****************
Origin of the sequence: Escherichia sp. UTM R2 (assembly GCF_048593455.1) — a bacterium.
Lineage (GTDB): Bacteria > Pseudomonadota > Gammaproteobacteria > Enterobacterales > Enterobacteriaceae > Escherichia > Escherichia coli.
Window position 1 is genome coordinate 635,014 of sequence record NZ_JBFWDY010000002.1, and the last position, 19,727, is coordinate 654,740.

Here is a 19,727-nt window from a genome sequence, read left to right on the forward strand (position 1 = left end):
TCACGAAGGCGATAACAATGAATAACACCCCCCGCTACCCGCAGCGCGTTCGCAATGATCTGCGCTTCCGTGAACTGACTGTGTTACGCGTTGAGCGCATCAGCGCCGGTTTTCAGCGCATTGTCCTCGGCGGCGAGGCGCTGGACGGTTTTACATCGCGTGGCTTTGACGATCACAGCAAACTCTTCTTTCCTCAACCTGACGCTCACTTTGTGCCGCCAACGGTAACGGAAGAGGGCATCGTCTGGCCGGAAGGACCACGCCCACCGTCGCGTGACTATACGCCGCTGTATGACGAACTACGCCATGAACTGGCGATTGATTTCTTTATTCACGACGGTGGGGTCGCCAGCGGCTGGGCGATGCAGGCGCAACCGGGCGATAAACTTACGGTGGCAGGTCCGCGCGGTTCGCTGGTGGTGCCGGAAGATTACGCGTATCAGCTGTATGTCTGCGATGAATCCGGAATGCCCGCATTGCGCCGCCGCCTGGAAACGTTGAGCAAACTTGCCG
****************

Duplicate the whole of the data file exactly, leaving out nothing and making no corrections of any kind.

Origin of the sequence: Escherichia sp. UTM R2 (assembly GCF_048593455.1) — a bacterium.
Lineage (GTDB): Bacteria > Pseudomonadota > Gammaproteobacteria > Enterobacterales > Enterobacteriaceae > Escherichia > Escherichia coli.
Window position 1 is genome coordinate 635,014 of sequence record NZ_JBFWDY010000002.1, and the last position, 19,727, is coordinate 654,740.

Here is a 19,727-nt window from a genome sequence, read left to right on the forward strand (position 1 = left end):
TCACGAAGGCGATAACAATGAATAACACCCCCCGCTACCCGCAGCGCGTTCGCAATGATCTGCGCTTCCGTGAACTGACTGTGTTACGCGTTGAGCGCATCAGCGCCGGTTTTCAGCGCATTGTCCTCGGCGGCGAGGCGCTGGACGGTTTTACATCGCGTGGCTTTGACGATCACAGCAAACTCTTCTTTCCTCAACCTGACGCTCACTTTGTGCCGCCAACGGTAACGGAAGAGGGCATCGTCTGGCCGGAAGGACCACGCCCACCGTCGCGTGACTATACGCCGCTGTATGACGAACTACGCCATGAACTGGCGATTGATTTCTTTATTCACGACGGTGGGGTCGCCAGCGGCTGGGCGATGCAGGCGCAACCGGGCGATAAACTTACGGTGGCAGGTCCGCGCGGTTCGCTGGTGGTGCCGGAAGATTACGCGTATCAGCTGTATGTCTGCGATGAATCCGGAATGCCCGCATTGCGCCGCCGCCTGGAAACGTTGAGCAAACTTGCCG